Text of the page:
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Antony van Leeuwenhoek

1632 - 1723
Delft, the Dutch Republic

portrait of Antony van Leeuwenhoek

Portrait by Jan Verkolje


What you will find here

Biography

The life of Anthony van Leeuwenhoek, cloth merchant and civil servant, citizen of Delft. Portraits of him. His homes and his legacy as well as a timeline of events in his life.

Timeline

Over six hundred documented events in the history of Delft and the life of Leeuwenhoek and his family, starting in 1246.

Family

Over a hundred close relatives of Leeuwenhoek. Timelines of the documented facts about their lives and property holdings. Featuring the half dozen most influential women in his life. Grouped by family: Leeuwenhoek, de Meij, Swalmius, de Molijn, van den Berch, and Hogenhouck.

Civic career

Leeuwenhoek's education and training. How he supported his family as a merchant, City Court official, and City inspector of liquid imports and exports.

Scientific career

A brief accounting of some of the aspects of Leeuwenhoek's science, his lenses and people who influenced him, other microscopists, philosophers, and members of the Royal Society.

Publications

Nearly three hundred letters over fifty years. Divided into seven periods according to how Leeuwenhoek self-published them. How to find your way among the various editions and translations.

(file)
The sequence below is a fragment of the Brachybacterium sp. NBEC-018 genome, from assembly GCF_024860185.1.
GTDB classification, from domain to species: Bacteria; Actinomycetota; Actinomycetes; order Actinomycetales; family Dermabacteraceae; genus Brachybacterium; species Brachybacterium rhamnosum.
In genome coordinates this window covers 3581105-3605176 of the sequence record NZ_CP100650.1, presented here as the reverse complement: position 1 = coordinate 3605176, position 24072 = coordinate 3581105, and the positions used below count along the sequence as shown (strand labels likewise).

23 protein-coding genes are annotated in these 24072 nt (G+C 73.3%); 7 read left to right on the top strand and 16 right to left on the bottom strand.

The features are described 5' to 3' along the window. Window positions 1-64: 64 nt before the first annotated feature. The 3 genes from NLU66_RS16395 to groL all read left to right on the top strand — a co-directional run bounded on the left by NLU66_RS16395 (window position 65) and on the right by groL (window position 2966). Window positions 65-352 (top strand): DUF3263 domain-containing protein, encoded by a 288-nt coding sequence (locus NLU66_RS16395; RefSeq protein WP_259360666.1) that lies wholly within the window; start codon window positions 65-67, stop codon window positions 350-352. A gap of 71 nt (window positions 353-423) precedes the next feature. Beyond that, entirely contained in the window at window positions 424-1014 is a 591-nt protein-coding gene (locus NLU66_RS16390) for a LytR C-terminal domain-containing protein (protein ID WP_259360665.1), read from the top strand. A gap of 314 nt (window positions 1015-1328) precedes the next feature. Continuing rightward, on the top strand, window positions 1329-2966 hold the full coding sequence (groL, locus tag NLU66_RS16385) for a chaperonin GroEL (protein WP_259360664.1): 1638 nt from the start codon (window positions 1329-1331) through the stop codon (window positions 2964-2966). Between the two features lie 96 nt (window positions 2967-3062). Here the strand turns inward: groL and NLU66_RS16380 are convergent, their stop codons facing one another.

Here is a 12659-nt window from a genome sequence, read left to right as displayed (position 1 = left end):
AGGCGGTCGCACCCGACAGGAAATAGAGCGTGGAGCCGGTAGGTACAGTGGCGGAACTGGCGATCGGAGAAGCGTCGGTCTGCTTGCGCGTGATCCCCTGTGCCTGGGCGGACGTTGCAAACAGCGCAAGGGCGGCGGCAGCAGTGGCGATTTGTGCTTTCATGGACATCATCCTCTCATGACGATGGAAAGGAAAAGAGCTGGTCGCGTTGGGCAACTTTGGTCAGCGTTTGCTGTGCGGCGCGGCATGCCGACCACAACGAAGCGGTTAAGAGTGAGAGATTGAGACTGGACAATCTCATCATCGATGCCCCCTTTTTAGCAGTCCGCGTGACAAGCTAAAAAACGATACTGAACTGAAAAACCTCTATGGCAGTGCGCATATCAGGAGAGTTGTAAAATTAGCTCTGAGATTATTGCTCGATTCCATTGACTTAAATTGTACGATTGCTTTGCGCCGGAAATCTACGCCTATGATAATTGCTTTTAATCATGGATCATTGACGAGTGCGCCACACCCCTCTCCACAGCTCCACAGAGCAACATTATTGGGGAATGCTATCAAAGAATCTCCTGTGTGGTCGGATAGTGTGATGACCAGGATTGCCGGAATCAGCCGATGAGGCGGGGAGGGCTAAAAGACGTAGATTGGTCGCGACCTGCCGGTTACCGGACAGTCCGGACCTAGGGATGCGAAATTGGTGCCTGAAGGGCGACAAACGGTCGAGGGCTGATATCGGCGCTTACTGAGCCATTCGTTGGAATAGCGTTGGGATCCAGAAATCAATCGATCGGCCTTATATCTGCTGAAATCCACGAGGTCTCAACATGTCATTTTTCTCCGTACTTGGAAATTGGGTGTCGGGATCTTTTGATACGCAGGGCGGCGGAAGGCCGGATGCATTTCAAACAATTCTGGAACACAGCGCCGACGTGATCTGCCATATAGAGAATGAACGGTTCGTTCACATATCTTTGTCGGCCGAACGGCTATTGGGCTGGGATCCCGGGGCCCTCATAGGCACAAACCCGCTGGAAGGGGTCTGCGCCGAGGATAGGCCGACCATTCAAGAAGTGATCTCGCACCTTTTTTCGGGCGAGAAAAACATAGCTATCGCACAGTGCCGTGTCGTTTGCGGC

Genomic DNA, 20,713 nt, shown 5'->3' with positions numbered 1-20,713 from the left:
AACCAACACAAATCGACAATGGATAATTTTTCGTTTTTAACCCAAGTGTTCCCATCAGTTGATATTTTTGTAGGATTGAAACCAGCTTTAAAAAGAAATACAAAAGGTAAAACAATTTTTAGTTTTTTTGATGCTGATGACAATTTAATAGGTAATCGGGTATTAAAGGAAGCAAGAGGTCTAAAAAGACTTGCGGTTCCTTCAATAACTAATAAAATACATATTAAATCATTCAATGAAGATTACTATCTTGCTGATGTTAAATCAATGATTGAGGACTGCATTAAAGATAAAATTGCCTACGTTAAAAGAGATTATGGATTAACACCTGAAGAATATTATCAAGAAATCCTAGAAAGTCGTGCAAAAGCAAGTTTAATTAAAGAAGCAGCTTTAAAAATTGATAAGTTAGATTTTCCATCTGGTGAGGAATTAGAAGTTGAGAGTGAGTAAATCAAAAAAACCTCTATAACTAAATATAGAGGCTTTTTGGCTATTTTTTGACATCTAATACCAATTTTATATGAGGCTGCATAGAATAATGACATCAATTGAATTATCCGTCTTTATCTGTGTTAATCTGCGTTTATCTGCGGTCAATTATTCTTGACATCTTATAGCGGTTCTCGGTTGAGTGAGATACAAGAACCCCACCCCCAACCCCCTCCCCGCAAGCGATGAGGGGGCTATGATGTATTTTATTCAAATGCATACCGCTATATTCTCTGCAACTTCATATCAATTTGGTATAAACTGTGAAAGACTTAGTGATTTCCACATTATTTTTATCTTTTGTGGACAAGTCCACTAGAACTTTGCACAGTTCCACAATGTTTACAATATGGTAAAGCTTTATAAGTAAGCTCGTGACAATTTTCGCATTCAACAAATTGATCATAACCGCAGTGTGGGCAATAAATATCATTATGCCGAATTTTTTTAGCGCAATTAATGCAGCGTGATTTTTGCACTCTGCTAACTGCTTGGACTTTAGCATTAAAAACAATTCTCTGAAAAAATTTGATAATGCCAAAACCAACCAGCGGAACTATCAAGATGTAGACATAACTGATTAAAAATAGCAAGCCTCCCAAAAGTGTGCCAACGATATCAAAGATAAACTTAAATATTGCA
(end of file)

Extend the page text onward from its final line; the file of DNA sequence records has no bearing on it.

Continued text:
Delft in Holland

Life in the heart of the world's most prosperous and learned country. Views and maps, timelines of Delft's history. How Delft was governed and Leeuwenhoek's role in it. The buildings in his neighborhood. His contemporaries. Almost a hundred parcels of property in and around Delft owned by Leeuwenhoek and members of his family. Life in Leeuwenhoek's Holland through the eyes of its painters.


The Curious Observer

Leeuwenhoek wrote about the day he made a startling and unexpected discovery:

In the year 1675, about half-way through September ..., I discovered living creatures in rain, which had stood but a few days in a new tub, that was painted blue within.

This observation provoked me to investigate this water more narrowly; and especially because these little animals were, to my eye, more than ten thousand times smaller than the little animal which Swammerdam has portrayed.

"Living creatures in rain water"? "Ten thousand times smaller"? They had always been there, but no human had ever seen them until that September day almost three hundred and fifty years ago.

  • Who was this man with this chatty writing style about tiny animals?
  • How did he manage to stumble onto this Eden, where he was Adam, surrounded by animals with no names?
  • Why do we remember Antony van Leeuwenhoek today?
  • What can he teach us about how to explore our own worlds?

What do you do when you see things that no one has ever seen before?
Wat doe je als je dingen ziet dat niemand ooit heeft gezien?


announcement                     .......                     announcement

Call for nominations
Leeuwenhoek medal

A prestigious medal initiated by the Royal
Netherlands Academy of Arts and Sciences in 1877
and transferred to the Royal Netherlands Society of
Microbiology in 2013.

The medal is awarded to a scientist for his / her
excellent, high impact, highly relevant microbiology
research during the last 10-12 years.

For Instructions: http://www.knvm.org/news/80

Deadline for nominations June 10th 2014

 (jetta.bijlsma@merck.com)


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